Anti-tax crusaders argue that businesses are failing to hire because of "uncertainty" about tax policy. If only we renounce any possibility that the Bush-era tax cuts might expire, they claim, we would slay the dragon of "uncertainty." Then, business would hire again. This "uncertainty" argument makes almost no sense, and it's important that we set the record straight.
Businesses don't hire or fire based on the tax rate. Businesses owners hire only when they see unmet demand for their products and services, and they believe they can meet this demand at a profit. This is true whatever the industry—airlines, shoes, banking, computers—and it is true for companies of every size. Consider a shoe store for example, a typical small business: If the owner notices that the public is buying more shoes, she or he will hire an additional sales person, order additional inventory, or extend the hours that the store is open. The owner will do this regardless of whether the marginal tax rate is 24 percent, 28 percent, or 32 percent. If there is unmet demand, the store owner will expand to meet it, and the only impact of a small difference in tax rates is to change how much of the newly-earned profit the owner may keep. Conversely, if demand falls, the shoe store owner will cut back the hours of existing staff. If the downturn continues, the owner will lay people off. Again, the outcome doesn't change if the tax rate is a few points higher or lower. Business owners are not "job creators," and neither is the tax rate. The only "job creator" is the buying public. When people buy things, businesses invest, expand, and hire.
That's not the only problem with the "uncertainty" argument. Uncertainty about taxes can clearly be resolved in two ways. If those who seek to end the Bush cuts give up, the uncertainty vanishes. But it's also true that if those who seek to renew the Bush cuts give up, the uncertainty goes away. Either way, once one side capitulates the uncertainty is gone. Either way, the problem would be solved—if uncertainty were in fact the problem.
For the most part, the "uncertainty" argument is just a fig leaf used be people who don't want to pay their fair share of the cost of keeping America prosperous and safe. These folks wish they could prove that higher taxes kill jobs. But the data isn't there to support that argument either. Prior to President George W. Bush, taxes were higher and the economy did much better. In the prosperous Reagan years after Volker brought inflation under control, taxes were higher still. In the booming post-war years taxes were far higher than they are today. Despite these far higher taxes, the stock market soared, as did the standard of living of nearly all Americans. So the evidence is simply not there to make the case that raising taxes a bit from today's historically low levels hurts jobs. The phrase, "We need to eliminate uncertainty about taxes," is just a code phrase for, "You need to capitulate."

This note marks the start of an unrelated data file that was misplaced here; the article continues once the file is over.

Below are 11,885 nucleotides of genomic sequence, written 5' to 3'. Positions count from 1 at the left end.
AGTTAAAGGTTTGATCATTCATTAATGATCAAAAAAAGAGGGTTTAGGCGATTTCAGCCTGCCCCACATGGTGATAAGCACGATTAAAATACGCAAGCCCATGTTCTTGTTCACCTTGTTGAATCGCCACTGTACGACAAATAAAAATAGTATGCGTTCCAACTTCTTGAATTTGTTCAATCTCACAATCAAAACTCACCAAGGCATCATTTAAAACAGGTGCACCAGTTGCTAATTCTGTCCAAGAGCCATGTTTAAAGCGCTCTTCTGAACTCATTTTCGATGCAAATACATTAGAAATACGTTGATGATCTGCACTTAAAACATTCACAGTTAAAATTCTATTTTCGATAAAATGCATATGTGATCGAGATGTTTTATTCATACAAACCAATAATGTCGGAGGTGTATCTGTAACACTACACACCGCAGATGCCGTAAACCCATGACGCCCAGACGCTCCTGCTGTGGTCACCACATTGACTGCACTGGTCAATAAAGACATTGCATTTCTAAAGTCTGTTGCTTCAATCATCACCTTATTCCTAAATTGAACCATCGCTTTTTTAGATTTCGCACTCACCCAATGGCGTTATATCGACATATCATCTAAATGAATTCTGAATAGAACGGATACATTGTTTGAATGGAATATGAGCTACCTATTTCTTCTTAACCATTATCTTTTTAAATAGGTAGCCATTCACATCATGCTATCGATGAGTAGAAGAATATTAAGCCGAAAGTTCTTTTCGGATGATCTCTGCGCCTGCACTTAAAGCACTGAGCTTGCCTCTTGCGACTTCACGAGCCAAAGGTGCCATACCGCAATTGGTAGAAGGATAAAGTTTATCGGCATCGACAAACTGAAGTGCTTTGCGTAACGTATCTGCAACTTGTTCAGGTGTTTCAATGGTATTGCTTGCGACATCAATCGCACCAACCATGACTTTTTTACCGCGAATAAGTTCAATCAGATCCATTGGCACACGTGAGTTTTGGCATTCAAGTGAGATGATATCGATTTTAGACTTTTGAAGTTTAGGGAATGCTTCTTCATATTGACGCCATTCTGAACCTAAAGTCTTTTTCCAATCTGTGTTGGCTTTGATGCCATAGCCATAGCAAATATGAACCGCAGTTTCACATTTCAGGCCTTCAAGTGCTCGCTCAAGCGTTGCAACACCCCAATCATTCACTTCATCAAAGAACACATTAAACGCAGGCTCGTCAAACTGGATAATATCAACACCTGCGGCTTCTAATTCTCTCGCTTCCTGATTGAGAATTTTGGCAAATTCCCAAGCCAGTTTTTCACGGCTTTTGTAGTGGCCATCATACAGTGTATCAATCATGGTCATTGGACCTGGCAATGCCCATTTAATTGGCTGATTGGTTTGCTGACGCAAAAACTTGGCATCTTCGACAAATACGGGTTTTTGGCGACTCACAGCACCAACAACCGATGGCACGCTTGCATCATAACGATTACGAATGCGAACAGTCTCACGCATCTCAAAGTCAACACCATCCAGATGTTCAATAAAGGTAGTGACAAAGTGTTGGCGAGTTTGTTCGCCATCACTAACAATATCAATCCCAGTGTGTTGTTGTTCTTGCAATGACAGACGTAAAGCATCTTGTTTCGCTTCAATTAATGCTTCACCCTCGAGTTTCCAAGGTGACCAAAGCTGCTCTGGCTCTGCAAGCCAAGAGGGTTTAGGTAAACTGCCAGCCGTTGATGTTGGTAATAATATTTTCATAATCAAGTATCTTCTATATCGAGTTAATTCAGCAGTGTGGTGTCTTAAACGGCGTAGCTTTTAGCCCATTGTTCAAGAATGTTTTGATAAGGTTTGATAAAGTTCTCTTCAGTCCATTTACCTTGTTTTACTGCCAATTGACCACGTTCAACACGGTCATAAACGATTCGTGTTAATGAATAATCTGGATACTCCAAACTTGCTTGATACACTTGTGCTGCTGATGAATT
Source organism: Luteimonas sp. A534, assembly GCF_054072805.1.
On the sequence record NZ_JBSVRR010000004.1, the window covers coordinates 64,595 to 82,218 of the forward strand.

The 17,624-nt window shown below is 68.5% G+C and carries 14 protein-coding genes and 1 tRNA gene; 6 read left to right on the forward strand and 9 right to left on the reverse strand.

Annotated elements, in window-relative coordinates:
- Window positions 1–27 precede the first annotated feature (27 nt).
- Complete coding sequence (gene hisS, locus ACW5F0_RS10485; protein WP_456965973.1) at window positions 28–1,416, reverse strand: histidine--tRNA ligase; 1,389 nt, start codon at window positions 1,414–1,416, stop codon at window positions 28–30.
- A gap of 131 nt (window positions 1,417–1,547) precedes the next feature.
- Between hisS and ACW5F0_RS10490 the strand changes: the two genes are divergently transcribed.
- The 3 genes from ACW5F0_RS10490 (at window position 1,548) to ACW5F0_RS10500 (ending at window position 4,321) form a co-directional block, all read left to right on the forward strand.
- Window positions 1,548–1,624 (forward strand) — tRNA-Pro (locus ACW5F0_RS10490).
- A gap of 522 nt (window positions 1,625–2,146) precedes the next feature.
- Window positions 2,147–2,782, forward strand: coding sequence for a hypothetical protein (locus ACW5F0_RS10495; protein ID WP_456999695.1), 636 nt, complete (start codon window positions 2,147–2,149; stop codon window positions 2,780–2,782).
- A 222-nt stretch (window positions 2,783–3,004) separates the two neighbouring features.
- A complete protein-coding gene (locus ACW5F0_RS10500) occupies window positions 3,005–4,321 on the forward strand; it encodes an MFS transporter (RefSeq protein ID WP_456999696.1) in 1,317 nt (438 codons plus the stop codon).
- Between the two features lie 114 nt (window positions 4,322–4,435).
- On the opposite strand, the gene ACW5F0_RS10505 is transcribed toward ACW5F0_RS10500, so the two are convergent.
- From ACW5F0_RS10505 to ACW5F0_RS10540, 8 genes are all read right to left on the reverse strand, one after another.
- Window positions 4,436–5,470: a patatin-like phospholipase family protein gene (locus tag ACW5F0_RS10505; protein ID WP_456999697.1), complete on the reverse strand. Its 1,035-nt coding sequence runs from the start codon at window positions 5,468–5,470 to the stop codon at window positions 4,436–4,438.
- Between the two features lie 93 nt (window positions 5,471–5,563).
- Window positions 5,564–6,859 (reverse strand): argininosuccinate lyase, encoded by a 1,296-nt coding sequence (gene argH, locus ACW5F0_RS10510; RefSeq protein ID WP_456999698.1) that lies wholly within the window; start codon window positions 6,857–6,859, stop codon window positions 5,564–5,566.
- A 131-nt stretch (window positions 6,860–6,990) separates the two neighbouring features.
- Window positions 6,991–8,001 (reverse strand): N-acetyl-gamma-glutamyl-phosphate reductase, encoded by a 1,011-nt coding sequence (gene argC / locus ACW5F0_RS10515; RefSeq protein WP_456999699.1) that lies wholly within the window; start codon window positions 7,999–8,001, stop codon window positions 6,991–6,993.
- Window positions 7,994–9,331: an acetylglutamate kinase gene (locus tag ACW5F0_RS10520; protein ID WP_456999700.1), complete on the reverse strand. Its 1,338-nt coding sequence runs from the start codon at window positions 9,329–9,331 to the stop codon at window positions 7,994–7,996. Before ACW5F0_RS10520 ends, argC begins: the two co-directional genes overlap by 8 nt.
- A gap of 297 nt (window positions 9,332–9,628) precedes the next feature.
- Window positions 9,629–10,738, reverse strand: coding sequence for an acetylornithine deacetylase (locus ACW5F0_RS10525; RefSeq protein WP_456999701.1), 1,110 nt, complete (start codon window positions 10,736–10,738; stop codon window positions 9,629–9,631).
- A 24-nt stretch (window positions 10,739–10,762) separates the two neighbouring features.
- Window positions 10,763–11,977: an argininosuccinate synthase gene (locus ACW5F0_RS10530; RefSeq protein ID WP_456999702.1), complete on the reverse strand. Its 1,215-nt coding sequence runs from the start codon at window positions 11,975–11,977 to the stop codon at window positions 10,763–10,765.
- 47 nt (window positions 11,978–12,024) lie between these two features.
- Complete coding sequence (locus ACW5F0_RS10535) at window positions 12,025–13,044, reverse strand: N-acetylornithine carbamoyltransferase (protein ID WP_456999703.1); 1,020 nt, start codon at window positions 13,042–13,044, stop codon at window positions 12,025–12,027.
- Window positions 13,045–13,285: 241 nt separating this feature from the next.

However, in a few situations, uncertainty does make a difference. For example, for an electric utility contemplating investing hundreds of millions of dollars in a power plant that has an expected useful life of 50 years, a small difference in tax rates can make the difference between a projected profit and a projected loss. But so can a small difference in the price of coal or the price of electricity. Utility executives hate this kind of uncertainty but they have learned to live with it, because there are no guarantees in life or in business.
Second, when marginal tax rates are extremely high (above 80 percent as they were in the 1950s before President Kennedy lowered them), the high tax rates can be enough to turn a profitable business into a loss. But we are so far from these high rates, and the change being contemplated is so small, that this concern does not apply to our current situation.
Finally, uncertainty does matter—a lot—when it comes to consumer spending, even though it has nothing to do with whether small businesses hire. If a consumer is worried about layoffs at their work place, they cut back on their spending. If a consumer has inadequate insurance, they cut back on their spending. If a consumer is worried about how they'll afford college, they cut back on their spending.
All this time we've been worried about the wrong kind of uncertainty. We can forget about the uncertainty created by a small bump in the top-bracket tax rates. We need to address the demand-destroying uncertainty that still afflicts far too many ordinary Americans. Once we fix that, demand will return and jobs will follow.
(A version of this was posted earlier at usnews.com)